Perhaps Mike Leigh, as an independent-minded Englishman, doesn't understand the commercial price his project will pay for these fleeting images. All available statistics on box-office performance show that movies bearing the scarlet letter "R" average far smaller audiences than titles released as PG-13, PG or G (has anyone checked the recent box office returns for "Toy Story 2" or "Stuart Little"?). In the specific case of "Topsy-Turvy," surely my own three children aren't the only kids in the country who love Gilbert & Sullivan, but who won't be going to the theatre to see the film under these circumstances.

Of course, the filmmakers may feel that their adults-only approach represents some sort of artistic imperative. After all, part of the film goes to great lengths to stress that all the gaiety and charm of Gilbert and Sullivan productions actually emerged from harsh and somewhat troubled lives. It's easy to understand why Leigh and his colleagues might insist on their brief brothel scene when displaying their labor of love at the local multiplex.

But what about its eternal afterlife on video? Wouldn't this film, like so many others, benefit from an alternate video version, slightly (and lightly) edited for more general audiences? This "family friendly" edition need not replace the original "R"-rated version. It would find its place alongside the unaltered "director's cut" in all video stores-offering consumers expanded choice, not censorship.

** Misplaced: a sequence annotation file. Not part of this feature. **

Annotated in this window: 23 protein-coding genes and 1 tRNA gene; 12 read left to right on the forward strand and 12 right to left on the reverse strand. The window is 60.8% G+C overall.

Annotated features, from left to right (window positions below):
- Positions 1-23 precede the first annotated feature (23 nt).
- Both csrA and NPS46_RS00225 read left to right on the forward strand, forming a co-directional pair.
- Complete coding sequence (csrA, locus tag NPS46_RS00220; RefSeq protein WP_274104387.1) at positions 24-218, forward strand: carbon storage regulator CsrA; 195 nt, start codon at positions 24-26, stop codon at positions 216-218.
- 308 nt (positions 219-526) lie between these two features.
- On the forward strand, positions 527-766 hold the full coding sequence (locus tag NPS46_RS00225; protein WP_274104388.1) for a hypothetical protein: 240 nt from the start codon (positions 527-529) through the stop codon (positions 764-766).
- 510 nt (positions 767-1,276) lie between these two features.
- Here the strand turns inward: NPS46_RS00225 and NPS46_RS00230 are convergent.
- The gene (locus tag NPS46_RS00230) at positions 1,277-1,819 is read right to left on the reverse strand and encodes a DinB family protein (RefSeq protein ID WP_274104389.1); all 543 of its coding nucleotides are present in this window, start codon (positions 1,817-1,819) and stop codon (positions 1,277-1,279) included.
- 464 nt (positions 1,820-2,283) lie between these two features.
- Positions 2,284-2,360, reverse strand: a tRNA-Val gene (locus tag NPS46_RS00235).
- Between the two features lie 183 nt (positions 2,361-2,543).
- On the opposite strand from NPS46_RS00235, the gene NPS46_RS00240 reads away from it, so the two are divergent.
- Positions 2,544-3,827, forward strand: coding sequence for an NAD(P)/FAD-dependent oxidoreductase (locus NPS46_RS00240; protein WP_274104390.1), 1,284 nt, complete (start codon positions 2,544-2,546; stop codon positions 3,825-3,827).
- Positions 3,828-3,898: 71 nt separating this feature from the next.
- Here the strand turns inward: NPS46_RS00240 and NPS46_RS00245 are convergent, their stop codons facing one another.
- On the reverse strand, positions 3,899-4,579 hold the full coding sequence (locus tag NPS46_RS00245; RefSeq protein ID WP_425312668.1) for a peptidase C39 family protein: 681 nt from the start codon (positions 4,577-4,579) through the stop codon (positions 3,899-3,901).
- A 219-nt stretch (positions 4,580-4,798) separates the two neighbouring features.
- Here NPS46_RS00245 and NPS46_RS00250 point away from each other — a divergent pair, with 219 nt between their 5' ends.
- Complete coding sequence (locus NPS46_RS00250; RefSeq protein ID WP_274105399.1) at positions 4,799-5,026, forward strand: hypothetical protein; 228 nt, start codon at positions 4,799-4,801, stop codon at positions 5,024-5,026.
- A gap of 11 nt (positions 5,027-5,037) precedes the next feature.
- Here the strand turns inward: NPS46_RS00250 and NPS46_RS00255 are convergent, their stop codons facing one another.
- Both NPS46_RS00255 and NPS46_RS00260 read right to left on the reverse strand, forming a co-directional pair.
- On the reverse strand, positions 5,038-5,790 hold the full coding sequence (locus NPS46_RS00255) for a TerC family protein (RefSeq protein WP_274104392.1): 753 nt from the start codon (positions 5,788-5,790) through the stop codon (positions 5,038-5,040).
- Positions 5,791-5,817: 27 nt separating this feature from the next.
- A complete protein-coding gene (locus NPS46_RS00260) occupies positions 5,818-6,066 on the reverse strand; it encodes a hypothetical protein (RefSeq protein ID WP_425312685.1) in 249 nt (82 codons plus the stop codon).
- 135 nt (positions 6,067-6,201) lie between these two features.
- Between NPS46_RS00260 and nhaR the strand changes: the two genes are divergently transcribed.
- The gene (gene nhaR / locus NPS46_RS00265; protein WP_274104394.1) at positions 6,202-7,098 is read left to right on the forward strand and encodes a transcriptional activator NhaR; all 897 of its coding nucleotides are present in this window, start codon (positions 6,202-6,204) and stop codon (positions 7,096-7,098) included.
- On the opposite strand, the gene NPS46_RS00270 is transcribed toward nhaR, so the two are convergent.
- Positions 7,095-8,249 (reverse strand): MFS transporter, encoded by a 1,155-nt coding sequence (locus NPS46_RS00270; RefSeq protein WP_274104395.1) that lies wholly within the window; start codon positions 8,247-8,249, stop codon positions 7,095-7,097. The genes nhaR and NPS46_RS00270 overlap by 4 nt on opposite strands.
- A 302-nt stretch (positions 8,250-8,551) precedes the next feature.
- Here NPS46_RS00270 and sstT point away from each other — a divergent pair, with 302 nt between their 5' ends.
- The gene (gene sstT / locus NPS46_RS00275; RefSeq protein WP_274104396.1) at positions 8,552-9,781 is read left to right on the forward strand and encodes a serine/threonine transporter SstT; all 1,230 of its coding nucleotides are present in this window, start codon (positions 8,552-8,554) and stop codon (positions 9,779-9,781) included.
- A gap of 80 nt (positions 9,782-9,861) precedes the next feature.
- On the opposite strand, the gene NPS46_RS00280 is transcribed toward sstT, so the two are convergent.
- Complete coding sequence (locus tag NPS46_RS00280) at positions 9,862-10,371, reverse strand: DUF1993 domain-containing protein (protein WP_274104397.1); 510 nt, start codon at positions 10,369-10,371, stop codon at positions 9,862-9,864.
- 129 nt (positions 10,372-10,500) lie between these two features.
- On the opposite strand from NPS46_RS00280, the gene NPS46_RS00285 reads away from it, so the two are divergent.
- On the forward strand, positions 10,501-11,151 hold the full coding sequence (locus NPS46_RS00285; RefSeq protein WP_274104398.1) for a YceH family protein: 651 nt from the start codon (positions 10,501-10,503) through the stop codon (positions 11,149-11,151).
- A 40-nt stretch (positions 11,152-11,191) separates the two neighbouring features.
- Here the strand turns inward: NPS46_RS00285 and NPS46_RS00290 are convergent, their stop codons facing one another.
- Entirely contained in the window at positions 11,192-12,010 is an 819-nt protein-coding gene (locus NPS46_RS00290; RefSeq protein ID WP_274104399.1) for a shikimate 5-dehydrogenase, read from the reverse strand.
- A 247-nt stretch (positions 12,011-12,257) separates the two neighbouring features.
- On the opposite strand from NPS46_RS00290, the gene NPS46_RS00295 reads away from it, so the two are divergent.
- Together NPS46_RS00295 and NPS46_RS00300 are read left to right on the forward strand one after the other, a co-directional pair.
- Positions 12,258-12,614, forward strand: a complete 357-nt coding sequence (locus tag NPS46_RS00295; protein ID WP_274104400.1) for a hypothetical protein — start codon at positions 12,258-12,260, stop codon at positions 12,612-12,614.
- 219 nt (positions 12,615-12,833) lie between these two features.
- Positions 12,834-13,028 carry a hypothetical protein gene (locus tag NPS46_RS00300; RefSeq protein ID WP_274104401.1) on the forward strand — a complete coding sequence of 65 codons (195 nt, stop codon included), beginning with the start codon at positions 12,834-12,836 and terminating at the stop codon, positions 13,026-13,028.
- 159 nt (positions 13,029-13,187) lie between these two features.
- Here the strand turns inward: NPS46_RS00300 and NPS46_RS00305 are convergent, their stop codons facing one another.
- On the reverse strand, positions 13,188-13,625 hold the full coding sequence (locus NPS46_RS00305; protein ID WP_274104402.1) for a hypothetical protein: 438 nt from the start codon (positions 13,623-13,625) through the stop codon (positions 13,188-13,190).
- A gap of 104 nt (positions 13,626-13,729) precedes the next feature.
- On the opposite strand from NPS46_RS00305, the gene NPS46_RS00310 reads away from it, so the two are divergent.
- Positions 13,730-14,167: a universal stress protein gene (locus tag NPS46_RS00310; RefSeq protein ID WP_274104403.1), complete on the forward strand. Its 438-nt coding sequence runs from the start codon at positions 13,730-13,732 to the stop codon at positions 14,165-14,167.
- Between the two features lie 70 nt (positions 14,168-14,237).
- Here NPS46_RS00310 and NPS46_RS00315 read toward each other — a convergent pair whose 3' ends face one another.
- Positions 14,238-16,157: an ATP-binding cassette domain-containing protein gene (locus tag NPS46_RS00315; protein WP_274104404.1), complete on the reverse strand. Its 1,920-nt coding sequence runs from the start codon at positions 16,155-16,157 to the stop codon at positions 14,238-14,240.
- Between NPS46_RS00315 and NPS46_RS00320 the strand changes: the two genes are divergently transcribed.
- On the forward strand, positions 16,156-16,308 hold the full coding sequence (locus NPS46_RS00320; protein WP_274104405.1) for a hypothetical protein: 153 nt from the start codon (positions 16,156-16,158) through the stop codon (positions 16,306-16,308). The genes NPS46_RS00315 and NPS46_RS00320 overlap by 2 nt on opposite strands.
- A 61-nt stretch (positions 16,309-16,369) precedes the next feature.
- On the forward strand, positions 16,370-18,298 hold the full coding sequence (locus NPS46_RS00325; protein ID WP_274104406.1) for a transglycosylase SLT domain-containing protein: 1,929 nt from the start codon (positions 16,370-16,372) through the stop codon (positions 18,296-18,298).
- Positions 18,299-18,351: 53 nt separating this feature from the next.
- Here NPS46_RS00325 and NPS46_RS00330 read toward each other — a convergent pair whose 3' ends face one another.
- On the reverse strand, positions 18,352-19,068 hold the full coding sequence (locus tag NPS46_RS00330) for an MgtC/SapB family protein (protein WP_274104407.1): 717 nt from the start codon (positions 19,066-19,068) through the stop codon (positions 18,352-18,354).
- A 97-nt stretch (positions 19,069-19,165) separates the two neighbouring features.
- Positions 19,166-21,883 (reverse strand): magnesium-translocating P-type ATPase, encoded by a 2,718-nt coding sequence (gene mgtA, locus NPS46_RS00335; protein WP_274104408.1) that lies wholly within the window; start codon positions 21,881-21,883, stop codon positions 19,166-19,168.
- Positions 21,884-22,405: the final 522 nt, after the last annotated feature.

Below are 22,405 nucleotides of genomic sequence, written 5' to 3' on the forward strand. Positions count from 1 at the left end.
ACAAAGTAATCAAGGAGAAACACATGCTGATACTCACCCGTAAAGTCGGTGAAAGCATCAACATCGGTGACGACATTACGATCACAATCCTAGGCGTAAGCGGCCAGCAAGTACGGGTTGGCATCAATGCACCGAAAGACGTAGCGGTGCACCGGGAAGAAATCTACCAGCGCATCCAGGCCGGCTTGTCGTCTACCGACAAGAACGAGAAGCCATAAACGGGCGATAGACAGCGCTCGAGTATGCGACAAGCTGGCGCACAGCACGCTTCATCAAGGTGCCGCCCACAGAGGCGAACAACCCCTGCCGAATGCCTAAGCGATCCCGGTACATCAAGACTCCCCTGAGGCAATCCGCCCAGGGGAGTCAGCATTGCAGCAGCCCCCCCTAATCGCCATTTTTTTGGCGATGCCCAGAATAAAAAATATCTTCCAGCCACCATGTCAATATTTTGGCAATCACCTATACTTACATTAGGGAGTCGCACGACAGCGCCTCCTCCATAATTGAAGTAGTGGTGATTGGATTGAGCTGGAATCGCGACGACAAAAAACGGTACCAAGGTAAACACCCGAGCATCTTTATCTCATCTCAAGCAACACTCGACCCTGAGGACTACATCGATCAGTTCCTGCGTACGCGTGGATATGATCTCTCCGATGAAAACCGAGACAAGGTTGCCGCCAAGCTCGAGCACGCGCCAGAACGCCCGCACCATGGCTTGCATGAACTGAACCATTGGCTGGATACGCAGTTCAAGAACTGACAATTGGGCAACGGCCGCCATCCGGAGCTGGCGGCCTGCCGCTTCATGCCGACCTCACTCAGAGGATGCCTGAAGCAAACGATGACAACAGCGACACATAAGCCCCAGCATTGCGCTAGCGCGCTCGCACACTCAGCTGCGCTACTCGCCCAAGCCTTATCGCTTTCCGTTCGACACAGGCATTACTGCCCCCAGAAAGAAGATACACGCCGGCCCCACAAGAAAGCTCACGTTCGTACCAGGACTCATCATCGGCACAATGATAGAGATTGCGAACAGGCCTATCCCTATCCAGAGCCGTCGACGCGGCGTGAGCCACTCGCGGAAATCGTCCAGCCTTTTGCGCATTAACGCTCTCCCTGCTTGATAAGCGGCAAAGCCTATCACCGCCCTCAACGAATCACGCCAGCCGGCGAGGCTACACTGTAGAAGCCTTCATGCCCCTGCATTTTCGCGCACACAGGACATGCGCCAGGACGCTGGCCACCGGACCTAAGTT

This concept of special, appropriately designated "PG" video editions of popular or important films is neither novel nor radical. After all, Hollywood already edits major titles for airline viewing. For nearly three decades, the studios have sanctioned the removal of a few four-letter words or glimpses of nudity or images of bloody mutilation, so that no midair passengers need feel assaulted or offended. Why not make these slightly sanitized airline versions available as a video alternative for those consumers who would prefer them?